Review by Gordon Justesen
Stars: Tim Allen, John
Travolta, Martin Lawrence, William H. Macy, Marisa Tomei, Jill Hennessy, Ray
Director: Walt Becker
Audio: Dolby Digital 5.1, French Dolby Digital 5.1, Spanish Dolby Digital 5.1
Video: Anamorphic Widescreen 2.35:1
Features: See Review
Length: 100 Minutes
Release Date: August 14, 2007
“Thanks, Woody. I feel really safe with you.”
“I noticed that. And if you EVER lay your head on my back again when you’re riding bitch, I’ll throw you into traffic!”
Wild Hogs was one of the first big box office hits of 2007, and it’s easy to see why. Any comedy with massive star appeal is going to attract attention at the cinema especially if marketed right, which this movie certainly was. And although I laughed quite a bit during the movie, the overall premise of the movie has been tirelessly done before in countless other comedies.
Think City Slickers on bikes, and you should get an idea of what to expect. In this particular case, four bike riding pals, who dub themselves the “wild hogs”, decide to take a break from their frustrating lives and just hit the open road for a cross country bike ride. You can practically smell the fish-out-of-water formula developing right then and there.
But regardless, these four guys are in desperate need of a break. Woody (John Travolta) is going through a messy divorce that’s about to make him bankrupt. Doug (Tim Allen) is a dentist tired of living by life’s rules. Bobby (Martin Lawrence) is an aspiring writer/emergency sewage worker whose wife is driving him nuts. And then there’s Dudley (William H. Macy) a computer geek who has bad luck with just about everything, including riding bikes.
So the boys then hit the road, and trouble ensues almost right from the start. If they are colliding with nature on the freeway, they are caught in certain situations that make them appear gay. Now this kind of joke may be as old as the hills, but somehow in this movie they make for enormously funny moments. Such scenes like the one where the guys decide to fearlessly go skinny dipping in what turns out to be a family water park are howlers!
In fact, there are many laughs in the film but there is hardly anything resembling a plot to hold the laughs together. For about the first 45 minutes, the movie is basically a series of mishaps with the gang in whatever town they come across. But then an actual story gets going as the Hogs find themselves the enemy of a rival biker gang called the Del Fuegos, led by a maniac named Jack (Ray Liotta).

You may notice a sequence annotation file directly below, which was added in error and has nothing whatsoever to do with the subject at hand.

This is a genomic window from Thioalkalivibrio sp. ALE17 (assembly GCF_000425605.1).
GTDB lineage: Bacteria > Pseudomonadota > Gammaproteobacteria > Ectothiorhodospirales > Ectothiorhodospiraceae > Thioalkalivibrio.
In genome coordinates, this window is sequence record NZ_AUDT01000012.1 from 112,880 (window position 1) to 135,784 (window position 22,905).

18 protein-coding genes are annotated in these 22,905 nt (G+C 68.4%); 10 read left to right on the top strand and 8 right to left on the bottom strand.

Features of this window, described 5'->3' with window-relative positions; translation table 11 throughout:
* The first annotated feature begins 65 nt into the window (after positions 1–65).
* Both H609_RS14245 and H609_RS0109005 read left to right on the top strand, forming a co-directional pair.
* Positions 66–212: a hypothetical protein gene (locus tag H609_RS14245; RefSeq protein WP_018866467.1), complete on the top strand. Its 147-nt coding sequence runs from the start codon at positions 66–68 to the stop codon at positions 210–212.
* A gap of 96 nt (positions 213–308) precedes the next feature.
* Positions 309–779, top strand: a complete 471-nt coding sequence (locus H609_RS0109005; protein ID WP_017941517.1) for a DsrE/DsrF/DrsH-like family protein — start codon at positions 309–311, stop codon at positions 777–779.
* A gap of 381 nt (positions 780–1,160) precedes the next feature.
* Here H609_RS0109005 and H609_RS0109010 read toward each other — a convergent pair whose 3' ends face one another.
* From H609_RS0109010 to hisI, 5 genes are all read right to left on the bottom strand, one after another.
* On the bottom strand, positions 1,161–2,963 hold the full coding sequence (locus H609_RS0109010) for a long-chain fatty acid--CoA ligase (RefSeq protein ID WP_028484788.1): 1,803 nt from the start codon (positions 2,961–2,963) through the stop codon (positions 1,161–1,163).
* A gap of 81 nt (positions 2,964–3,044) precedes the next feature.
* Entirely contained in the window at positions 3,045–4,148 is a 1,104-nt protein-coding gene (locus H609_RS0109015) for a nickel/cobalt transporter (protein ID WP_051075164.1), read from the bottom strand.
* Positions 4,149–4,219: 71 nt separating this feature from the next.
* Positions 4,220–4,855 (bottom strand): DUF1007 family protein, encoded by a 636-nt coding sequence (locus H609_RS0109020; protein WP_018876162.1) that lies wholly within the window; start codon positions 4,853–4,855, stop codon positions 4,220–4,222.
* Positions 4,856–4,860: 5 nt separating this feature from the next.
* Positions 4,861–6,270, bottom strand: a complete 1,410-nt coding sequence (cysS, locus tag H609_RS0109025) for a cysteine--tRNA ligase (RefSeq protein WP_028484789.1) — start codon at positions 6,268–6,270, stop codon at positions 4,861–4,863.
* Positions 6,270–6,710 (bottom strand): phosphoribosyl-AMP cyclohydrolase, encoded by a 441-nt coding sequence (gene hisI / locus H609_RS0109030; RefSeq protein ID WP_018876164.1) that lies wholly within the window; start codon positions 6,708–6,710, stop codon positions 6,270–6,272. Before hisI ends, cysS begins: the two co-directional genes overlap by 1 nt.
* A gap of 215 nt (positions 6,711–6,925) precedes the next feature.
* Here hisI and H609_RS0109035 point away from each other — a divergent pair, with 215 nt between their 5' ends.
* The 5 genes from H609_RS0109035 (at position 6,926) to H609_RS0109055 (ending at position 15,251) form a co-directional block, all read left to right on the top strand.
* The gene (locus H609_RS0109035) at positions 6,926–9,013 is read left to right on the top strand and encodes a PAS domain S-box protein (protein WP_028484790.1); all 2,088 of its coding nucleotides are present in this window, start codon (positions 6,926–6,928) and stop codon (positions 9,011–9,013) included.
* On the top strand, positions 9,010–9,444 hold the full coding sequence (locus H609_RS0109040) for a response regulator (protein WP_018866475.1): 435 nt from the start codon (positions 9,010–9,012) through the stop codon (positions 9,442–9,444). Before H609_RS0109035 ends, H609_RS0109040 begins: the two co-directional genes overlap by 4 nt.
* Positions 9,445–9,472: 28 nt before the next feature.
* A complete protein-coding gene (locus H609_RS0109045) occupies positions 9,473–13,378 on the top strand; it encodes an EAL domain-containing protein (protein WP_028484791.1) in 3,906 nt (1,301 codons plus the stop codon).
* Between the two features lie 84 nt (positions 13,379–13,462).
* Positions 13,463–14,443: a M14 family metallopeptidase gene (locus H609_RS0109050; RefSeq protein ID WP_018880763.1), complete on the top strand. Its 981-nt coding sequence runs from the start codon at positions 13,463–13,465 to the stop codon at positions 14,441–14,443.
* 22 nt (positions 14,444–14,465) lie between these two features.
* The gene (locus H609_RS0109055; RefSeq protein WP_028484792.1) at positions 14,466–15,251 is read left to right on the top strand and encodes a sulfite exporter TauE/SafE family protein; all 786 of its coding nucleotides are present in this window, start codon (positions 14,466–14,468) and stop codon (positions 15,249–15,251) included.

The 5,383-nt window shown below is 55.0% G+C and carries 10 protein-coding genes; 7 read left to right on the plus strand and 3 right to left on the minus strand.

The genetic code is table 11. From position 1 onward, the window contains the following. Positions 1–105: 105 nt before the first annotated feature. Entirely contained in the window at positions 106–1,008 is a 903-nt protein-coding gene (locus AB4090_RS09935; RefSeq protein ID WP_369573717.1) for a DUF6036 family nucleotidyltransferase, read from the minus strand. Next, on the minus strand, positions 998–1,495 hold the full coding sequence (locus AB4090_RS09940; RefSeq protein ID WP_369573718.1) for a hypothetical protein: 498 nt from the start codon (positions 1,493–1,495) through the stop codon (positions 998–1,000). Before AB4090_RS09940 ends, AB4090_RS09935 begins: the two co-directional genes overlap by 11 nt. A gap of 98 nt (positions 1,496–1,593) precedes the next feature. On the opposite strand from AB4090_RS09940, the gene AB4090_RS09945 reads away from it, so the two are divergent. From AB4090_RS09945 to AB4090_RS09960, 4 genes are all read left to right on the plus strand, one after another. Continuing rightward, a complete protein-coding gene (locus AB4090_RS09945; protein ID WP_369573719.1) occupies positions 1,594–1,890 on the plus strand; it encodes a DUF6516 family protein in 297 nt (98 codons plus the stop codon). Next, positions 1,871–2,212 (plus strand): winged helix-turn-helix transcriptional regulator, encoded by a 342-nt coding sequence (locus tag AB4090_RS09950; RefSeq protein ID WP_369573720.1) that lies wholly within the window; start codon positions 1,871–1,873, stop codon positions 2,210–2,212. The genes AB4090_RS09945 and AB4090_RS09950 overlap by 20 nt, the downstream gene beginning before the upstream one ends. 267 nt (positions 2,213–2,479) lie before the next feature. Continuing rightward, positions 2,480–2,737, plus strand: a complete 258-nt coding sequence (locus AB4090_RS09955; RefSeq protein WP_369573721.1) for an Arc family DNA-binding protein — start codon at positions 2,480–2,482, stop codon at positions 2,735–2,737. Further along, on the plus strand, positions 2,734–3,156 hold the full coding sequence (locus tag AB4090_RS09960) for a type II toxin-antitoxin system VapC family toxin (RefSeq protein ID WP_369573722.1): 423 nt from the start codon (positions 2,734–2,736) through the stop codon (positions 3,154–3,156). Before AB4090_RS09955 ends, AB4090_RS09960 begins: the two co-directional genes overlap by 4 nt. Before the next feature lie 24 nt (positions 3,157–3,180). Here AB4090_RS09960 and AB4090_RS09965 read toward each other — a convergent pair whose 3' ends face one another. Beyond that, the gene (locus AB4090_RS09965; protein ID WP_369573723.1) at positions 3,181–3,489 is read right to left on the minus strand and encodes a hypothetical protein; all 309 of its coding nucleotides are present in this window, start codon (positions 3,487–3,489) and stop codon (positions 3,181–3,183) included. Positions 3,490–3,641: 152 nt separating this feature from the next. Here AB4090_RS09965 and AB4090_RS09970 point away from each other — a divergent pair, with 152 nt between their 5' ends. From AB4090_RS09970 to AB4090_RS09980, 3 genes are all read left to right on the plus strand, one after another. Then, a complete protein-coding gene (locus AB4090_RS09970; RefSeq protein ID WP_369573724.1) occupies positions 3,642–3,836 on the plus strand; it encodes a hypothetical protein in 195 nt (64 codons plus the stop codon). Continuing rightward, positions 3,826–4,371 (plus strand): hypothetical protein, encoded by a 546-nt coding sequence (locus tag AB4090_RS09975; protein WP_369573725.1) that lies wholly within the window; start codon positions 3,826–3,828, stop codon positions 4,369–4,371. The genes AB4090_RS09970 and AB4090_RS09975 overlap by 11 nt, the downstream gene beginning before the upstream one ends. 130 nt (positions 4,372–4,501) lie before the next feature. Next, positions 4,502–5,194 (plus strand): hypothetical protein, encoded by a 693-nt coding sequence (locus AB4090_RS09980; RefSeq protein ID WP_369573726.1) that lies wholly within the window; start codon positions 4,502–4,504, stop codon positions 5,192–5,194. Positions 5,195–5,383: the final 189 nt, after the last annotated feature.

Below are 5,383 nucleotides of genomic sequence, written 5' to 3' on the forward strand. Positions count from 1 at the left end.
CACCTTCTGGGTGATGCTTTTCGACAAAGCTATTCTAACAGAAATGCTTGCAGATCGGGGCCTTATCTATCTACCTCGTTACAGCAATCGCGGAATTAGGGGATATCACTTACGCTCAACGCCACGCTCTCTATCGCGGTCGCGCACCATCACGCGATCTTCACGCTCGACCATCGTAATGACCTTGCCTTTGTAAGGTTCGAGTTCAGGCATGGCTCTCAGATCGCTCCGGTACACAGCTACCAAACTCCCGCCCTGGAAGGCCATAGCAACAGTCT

And the movie also throws in a tender subplot involving the dimwitted Dudley falling head over heels in love. He is smitten with Maggie (Marisa Tomei), the owner of a small town diner. It leads to a very funny scene where the two dance at a county fair; with Macy doing a dance that has to be seen to be believed. On a side note, I’m happy to note that Ms. Tomei still looks incredibly hot in her 40s, maybe hotter than she ever has.
If there’s one thing that can be said about Wild Hogs, it’s that the cast is having a lot of fun. Normally if a screwball comedy happens to have a cast of big names, it usually leads to some seriously phoned in performances. Not here, as Travolta, Allen, Lawrence and Macy all bring their comedy game to this project with shining results. And Ray Liotta seems to be having a blast poking fun at his own persona with a wildly over the top performance. You know that intense raging laugh that Liotta seems to incorporate in each of his performances? Well he seems to end every line of dialogue with that cackling laugh, which I found hysterical since no one can laugh like that except Ray Liotta.
So I am in the mix on Wild Hogs. It’s certainly nothing spectacular or groundbreaking, but if it’s laughs you want, you will certainly get many of them here. But in a year where I found many more laughs in such better fare as Hot Fuzz, Hot Rod and The Ex, this one pales a bit in comparison.
As long as you don’t set your expectations high, you’ll have a really good time.
This is one spectacular looking release from Disney/Touchstone. The anamorphic picture is nothing but that of a crisp and brightly colorful picture from beginning to end. The outdoor settings play a big part in the awesome picture quality. And the color quality is nothing short of astounding! Outstanding all the way!
With an endless amount of physical comedy and rock jams you come to expect in a motorcycle road comedy, the 5.1 mix has a lot to work with. Dialogue delivery is terrifically clear and music playback is at a high level.
Included on the disc is a commentary track with director Walt Becker and screenwriter Brad Copeland, two featurettes; “Bikes, Brawls And Burning Bars: The Making Of Wild Hogs” and “How To Get Your Wife To Let You Buy A Motorcycle”. Also featured are Deleted Scenes, an Alternate Ending, Outtakes and several Bonus Previews for additional Buena Vista releases.
Wild Hogs serves up enough hilarity and all around fun, as long as you just don’t expect a lot out of it in terms of originality. It’s predictable screwball comedy at its highest. Not the best comedy I’ve seen this year, but CERTAINLY not the worst (Norbit anyone?)